How to Work Remotely (If You Have Never Done It Before)

How work from home

“Aha! was far ahead of this remote work thing.” A friend said this to me the other day. We were (as everyone is right now) talking about the latest COVID-19 news. In part, my friend is right — we were ahead of many as an entirely distributed company.

We have learned a lot since we founded Aha! in 2013 and are now about 100 people strong. But the choice to build the company with an entirely distributed team was not because of some prescient flash about future pandemic events. We wanted the freedom to hire the best talent and we knew that only hiring people in Silicon Valley was not going to work.

Remote work allowed us to do both — hire exceptional people and allow them to work from where they are happiest

More people than ever are working from home right now to aid in social distancing during the coronavirus pandemic. Many of the world’s largest technology companies (Amazon, Facebook, Google, Microsoft, Twitter) were among the first to institute work-from-home policies for their employees. Other companies quickly followed suit, leaving little time for leaders and teammates to prepare for a work-from-home experience.

Of course, not every job is conducive to distributed work. Restaurant servers cannot, for example, do their jobs remotely. Likewise, most employees in the healthcare and manufacturing industries must be physically present. But we are seeing people find new ways to stay connected while consciously remaining apart — from universities holding virtual lectures to schools adopting e-learning tools.

I know that some of you are thrust into remote work for the very first time, figuring it out as you go along.

You might be struggling with slow Wi-Fi, especially if your partners or children are home and doing their own work virtually as well. Or your organization’s VPN might not support using rich web-based applications. If your company did not have a remote work policy to begin with, there is the added challenge of how to quickly move from in-office to online workflows. There is no more “dropping by” someone’s desk to chat about a project. Not to mention the added stress and uncertainty of world events.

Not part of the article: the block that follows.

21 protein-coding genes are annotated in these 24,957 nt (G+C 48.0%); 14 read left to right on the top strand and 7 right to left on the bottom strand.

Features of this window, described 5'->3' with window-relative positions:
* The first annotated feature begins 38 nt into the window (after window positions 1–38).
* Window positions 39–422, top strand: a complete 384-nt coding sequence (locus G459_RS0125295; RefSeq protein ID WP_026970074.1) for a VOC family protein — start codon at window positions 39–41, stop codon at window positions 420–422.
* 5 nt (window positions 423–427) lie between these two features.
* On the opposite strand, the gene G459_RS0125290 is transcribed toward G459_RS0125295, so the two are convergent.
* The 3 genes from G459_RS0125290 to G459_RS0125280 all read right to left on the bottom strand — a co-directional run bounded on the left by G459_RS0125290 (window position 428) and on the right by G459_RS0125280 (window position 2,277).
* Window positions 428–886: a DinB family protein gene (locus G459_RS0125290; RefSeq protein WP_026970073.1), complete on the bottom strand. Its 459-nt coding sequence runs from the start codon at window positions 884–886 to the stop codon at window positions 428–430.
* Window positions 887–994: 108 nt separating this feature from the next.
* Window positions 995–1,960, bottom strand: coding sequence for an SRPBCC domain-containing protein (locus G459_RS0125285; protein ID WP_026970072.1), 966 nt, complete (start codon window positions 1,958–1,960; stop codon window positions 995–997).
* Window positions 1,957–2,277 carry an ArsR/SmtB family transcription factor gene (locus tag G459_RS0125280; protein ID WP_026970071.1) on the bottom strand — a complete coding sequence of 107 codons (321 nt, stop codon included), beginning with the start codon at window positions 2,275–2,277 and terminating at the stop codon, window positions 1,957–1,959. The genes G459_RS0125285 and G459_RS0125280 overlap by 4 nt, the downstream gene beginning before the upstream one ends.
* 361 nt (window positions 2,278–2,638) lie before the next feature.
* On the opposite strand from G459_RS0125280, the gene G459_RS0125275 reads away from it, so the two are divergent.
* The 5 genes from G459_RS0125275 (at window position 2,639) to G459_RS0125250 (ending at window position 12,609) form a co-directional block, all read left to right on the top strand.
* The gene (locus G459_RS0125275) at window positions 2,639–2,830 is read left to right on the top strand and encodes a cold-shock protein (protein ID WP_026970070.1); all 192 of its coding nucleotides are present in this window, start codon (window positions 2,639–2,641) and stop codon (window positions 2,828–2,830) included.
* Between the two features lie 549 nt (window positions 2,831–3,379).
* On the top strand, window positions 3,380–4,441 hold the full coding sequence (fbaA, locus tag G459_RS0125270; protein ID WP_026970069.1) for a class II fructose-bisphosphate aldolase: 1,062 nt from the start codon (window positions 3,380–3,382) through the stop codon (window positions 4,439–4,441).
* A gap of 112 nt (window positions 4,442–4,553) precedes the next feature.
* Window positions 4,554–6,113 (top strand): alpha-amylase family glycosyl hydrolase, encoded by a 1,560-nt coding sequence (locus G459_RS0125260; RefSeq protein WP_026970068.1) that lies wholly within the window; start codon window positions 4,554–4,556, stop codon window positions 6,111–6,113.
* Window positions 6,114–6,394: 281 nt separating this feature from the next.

Back to my friend’s comments — they were partially correct. Aha! is fortunate to have been entirely remote since day one. This makes the remote work transformation we are seeing take place a little bit easier for us. We are adept at serving thousands of customers and collaborating with one another from our home offices around the world each day. 

I have been getting more comments and messages asking for advice. Here is what I think is essential for first-time remote workers: 

Office space 
Without a clear separation between home and office, it is important to maintain professionalism. I have seen a few articles advising that people do not work from bed. This seems obvious to me, but you do need a dedicated space where you can focus. Find a comfortable chair and table in a quiet room (preferably with a door). If you want to avoid sitting all day, you can try setting up a makeshift standing desk.

Equipment and tools 
Connecting with teammates who are not in the same room with you requires a few extra tools. A headset is helpful for virtual meetings, and access to collaborative software allows everyone to collaborate in real time. Our entire team uses Aha! (as well as instant messaging and video conferencing tools) to complete work and collaborate with one another — no conference room whiteboards required.